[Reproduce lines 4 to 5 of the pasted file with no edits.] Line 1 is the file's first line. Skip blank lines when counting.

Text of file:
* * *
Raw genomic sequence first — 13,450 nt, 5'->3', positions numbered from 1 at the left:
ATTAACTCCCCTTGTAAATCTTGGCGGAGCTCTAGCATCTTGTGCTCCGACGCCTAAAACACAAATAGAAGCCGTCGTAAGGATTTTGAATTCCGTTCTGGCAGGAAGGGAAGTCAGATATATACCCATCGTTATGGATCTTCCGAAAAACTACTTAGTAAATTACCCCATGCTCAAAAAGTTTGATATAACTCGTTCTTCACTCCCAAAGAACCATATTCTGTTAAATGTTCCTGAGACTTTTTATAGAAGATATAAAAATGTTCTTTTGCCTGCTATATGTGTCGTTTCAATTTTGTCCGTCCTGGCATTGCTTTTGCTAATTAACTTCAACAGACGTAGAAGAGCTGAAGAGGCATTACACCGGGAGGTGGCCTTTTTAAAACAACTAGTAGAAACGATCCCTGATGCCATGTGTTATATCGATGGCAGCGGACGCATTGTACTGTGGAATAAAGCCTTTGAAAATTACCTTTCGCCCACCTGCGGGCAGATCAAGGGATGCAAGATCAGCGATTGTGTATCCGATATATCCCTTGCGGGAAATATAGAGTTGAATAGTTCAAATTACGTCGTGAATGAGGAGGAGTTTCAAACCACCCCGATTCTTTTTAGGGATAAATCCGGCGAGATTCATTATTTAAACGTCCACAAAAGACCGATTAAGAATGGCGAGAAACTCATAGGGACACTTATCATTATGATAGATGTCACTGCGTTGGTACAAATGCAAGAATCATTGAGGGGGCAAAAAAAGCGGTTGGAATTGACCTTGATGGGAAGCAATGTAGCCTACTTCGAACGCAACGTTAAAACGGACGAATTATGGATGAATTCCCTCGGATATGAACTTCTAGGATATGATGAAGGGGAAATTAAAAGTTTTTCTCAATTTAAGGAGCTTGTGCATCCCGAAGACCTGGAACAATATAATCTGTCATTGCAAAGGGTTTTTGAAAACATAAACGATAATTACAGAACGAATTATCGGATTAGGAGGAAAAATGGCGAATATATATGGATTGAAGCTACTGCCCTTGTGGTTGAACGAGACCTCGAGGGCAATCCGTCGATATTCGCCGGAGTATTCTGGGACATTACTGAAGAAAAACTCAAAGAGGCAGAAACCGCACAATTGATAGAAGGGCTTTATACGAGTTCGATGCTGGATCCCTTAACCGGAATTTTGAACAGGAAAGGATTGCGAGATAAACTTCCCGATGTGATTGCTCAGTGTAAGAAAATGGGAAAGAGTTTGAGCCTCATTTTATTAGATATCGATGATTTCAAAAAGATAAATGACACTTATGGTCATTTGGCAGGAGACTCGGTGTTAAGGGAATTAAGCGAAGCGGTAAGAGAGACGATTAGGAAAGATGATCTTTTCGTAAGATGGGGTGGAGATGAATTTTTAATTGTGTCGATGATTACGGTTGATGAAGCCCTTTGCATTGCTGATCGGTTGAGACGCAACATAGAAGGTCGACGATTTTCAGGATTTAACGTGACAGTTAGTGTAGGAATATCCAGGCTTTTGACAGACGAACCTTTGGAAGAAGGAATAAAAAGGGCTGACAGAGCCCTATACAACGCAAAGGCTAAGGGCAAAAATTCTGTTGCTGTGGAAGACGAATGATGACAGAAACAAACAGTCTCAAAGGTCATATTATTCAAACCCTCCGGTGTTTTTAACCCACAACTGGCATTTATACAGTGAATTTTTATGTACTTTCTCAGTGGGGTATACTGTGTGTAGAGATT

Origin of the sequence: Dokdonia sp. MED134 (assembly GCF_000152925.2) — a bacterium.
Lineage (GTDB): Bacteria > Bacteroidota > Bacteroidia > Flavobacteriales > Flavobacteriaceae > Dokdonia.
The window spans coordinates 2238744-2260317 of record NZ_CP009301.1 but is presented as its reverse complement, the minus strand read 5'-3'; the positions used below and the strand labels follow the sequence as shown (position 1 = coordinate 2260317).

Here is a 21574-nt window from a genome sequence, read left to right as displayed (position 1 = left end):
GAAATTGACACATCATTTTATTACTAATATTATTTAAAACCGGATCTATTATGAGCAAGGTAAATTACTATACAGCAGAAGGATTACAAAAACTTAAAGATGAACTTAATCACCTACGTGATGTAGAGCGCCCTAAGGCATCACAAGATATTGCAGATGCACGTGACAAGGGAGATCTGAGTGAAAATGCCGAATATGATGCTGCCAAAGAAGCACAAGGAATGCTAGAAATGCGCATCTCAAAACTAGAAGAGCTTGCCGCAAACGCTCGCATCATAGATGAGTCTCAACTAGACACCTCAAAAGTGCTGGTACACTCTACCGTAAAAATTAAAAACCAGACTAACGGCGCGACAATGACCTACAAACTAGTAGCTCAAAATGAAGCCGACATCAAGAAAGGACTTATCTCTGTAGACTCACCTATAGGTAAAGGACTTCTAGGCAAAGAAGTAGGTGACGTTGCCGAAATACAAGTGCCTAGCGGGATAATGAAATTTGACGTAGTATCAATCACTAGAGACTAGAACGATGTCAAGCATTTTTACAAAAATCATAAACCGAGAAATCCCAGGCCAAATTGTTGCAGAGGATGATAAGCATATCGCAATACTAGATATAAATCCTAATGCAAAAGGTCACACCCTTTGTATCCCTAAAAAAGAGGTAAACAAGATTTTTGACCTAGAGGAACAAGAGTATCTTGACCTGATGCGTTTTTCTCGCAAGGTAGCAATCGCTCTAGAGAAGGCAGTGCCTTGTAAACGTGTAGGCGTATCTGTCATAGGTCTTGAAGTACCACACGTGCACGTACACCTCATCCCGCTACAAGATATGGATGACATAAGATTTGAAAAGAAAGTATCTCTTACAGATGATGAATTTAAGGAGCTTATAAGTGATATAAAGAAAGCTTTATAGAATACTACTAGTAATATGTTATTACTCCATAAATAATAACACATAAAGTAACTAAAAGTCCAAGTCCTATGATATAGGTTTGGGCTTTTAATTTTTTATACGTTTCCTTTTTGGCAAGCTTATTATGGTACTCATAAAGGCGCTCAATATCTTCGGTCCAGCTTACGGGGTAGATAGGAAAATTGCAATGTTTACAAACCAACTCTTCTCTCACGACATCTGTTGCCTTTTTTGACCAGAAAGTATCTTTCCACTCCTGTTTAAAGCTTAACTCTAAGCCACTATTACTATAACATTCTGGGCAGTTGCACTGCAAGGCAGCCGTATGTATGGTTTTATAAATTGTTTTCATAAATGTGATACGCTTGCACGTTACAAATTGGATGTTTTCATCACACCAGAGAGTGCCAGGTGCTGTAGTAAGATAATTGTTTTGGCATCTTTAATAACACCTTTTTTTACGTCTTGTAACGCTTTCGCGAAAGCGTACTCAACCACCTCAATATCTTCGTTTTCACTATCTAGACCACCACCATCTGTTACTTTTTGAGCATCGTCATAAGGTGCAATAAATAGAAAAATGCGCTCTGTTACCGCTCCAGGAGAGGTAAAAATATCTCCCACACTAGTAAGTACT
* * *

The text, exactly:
Lineage (GTDB): Bacteria > Bacteroidota > Bacteroidia > Flavobacteriales > Flavobacteriaceae > Dokdonia.
The window spans coordinates 2238744-2260317 of record NZ_CP009301.1 but is presented as its reverse complement, the minus strand read 5'-3'; the positions used below and the strand labels follow the sequence as shown (position 1 = coordinate 2260317).